(Quote borrowed from Eric Kronberg, ADU advocate in Atlanta GA)
I first heard this analogy when we were at an ADU conference in Washington DC talking with AARP and the American Planning Association about finance options. We were discussing the multitude of value propositions ADU’s present to the home owner and the local housing stock. If any of you ever owned a swiss army knife, you know there’s a blade, tool or gadget in there for just about everything. You can cut whatever needs cutting, open your beer, tighten up a loose screw, scale a fish, pluck a sliver with the tweezers and when you’re all done with the work and eating there’s a toothpick to clean your teeth and reflect on all that you’ve achieved in the day with this handy and versatile tool.
We often talk about the many uses for an ADU from the home owners perspective but we don’t often talk about the value and impact they have on the local housing market. Let me show you a couple of my favorite ADU/Swiss Army Knife features:
Multi use driver – This tool is what’s used to connect the ADU to the homeowners specific need. They’re great for aging parents, kids struggling to launch, income, home office and the list goes on. All of these things are what makes them popular to the consumer and the ADU driver ensures there’s a tight connection between the user and need.
ADA can opener – The driver fits every use but sometimes we need to open up the plan to address mobility issues. This could be something as simple as widened doors and hallways or a full set of universal design features such as no steps for entry, curb less shower with a seat, lowered counter tops, single lever water fixtures and toggle switches to name a few.
Price cut scissors – If there’s one feature I like the best about ADU’s it has to be this. ADU’s are the best way to add housing at a reasonable price. No other form of housing can deliver homes that house low and moderate income people without any subsidies. Most of our homes can be rolled into the first mortgage with a monthly cost less than 60% of the Annual Median Income (AMI). This equates to a 40-60% savings on local rents for similar sized housing options.
Income scraper – If you build the ADU for income, you can now fold up the “price cut scissors” and pull out the income scraper to scale the proceeds off monthly. In fact most elderly folks who build the ADU move into it and rent the main house out for even more money. Wouldn’t you like to retire and earn 3-4 times your social security?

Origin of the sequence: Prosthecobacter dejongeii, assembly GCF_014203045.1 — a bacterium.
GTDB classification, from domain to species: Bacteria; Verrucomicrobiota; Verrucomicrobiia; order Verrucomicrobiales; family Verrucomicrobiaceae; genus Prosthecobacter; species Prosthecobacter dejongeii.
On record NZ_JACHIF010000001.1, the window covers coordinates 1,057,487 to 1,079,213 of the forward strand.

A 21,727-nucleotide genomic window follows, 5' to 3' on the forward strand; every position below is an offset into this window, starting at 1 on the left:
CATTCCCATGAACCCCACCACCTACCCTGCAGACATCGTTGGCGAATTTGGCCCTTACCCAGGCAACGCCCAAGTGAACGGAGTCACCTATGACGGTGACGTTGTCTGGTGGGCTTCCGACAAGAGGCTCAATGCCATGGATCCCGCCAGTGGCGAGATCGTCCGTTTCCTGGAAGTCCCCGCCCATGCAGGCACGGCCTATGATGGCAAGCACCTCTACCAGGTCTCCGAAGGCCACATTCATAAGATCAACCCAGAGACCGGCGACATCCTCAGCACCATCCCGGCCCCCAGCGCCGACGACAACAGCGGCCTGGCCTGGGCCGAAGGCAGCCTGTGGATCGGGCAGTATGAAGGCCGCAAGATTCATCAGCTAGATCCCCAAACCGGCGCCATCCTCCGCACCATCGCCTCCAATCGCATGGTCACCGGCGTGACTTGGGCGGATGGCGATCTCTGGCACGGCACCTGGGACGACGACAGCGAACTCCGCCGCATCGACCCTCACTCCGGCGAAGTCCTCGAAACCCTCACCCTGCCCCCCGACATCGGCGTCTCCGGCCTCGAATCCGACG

NIMBY friendly knife – This little but strong blade seems to cut right thru the hardest of NIMBY’s with the least amount of effort. Of all the housing options out there that come up against this powerful force of community residents that don’t like any kind of change, ADU’s are the least contested option. Maybe it’s because there’s a small percentage of NIMBY’s that actual have a need for an ADU. Maybe they’ve looked at all the other housing options and figured out that ADU’s are the least noticeable when added to the community. Some may be OK with the fact that they don’t cost the city any money. Whatever the reason, we are seeing more communities say yes to ADU’s while they continue to say no to other solutions.
City spoon – This may look like your run of the mill foldable teaspoon but I assure you once you tap into it’s many uses you find that this is used almost as much as the knife above. The spoon has a unique way of scooping up lots of benefits to any city willing to taste the ADU opportunity. I can’t think of any solution out there that can roll out a large number of affordable housing without having to add any new infrastructure or allocate land (which has been all scooped up). Since ADU’s go into the backyards of existing lots, this is a no brainer. But once we dig a little deeper, you see that these homes also don’t require any city or state funds to create them. The city also benefits from the fact that they are affordable and efficient by the very nature of their size so that ends up being a big fat scoop of icing on this cake.
Everybody knows someone who has or had a swiss army knife at one point in their life for good reason. They’re very useful and a great compliment to any toolbox. As I travel around the country discussing the value of ADU’s to homeowners and cities I can’t help but think that ADU’s are a great housing tool for any city to have in their toolbox of affordable housing solutions. I expect to look back on this article 10 years from now and find that just about everyone I run into has or knows someone with an ADU as well.